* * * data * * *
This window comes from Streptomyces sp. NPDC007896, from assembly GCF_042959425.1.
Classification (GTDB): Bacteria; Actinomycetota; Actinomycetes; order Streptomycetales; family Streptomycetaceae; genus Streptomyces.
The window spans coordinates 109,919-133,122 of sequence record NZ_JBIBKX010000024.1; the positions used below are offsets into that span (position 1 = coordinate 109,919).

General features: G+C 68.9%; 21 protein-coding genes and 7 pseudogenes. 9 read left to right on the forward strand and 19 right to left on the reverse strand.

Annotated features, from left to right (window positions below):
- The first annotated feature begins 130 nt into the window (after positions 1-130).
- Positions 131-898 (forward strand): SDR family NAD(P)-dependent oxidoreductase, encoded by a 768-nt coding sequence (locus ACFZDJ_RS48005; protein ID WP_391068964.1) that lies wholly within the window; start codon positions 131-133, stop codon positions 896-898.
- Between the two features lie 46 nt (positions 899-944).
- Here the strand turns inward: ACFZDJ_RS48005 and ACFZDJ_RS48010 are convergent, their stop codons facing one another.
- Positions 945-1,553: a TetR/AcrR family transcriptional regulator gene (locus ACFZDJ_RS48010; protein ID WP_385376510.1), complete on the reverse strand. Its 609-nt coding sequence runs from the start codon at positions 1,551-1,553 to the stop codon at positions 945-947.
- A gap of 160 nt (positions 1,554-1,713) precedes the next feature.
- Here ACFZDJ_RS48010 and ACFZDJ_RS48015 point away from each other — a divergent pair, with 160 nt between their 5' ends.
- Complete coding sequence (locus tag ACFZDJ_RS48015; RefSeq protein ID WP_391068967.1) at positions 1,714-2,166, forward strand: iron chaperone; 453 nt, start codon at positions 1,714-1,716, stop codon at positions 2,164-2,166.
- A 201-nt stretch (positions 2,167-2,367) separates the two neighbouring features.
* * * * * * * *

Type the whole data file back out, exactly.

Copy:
This window comes from Streptomyces sp. NPDC007896, from assembly GCF_042959425.1.
Classification (GTDB): Bacteria; Actinomycetota; Actinomycetes; order Streptomycetales; family Streptomycetaceae; genus Streptomyces.
The window spans coordinates 109,919-133,122 of sequence record NZ_JBIBKX010000024.1; the positions used below are offsets into that span (position 1 = coordinate 109,919).

General features: G+C 68.9%; 21 protein-coding genes and 7 pseudogenes. 9 read left to right on the forward strand and 19 right to left on the reverse strand.

Annotated features, from left to right (window positions below):
- The first annotated feature begins 130 nt into the window (after positions 1-130).
- Positions 131-898 (forward strand): SDR family NAD(P)-dependent oxidoreductase, encoded by a 768-nt coding sequence (locus ACFZDJ_RS48005; protein ID WP_391068964.1) that lies wholly within the window; start codon positions 131-133, stop codon positions 896-898.
- Between the two features lie 46 nt (positions 899-944).
- Here the strand turns inward: ACFZDJ_RS48005 and ACFZDJ_RS48010 are convergent, their stop codons facing one another.
- Positions 945-1,553: a TetR/AcrR family transcriptional regulator gene (locus ACFZDJ_RS48010; protein ID WP_385376510.1), complete on the reverse strand. Its 609-nt coding sequence runs from the start codon at positions 1,551-1,553 to the stop codon at positions 945-947.
- A gap of 160 nt (positions 1,554-1,713) precedes the next feature.
- Here ACFZDJ_RS48010 and ACFZDJ_RS48015 point away from each other — a divergent pair, with 160 nt between their 5' ends.
- Complete coding sequence (locus tag ACFZDJ_RS48015; RefSeq protein ID WP_391068967.1) at positions 1,714-2,166, forward strand: iron chaperone; 453 nt, start codon at positions 1,714-1,716, stop codon at positions 2,164-2,166.
- A 201-nt stretch (positions 2,167-2,367) separates the two neighbouring features.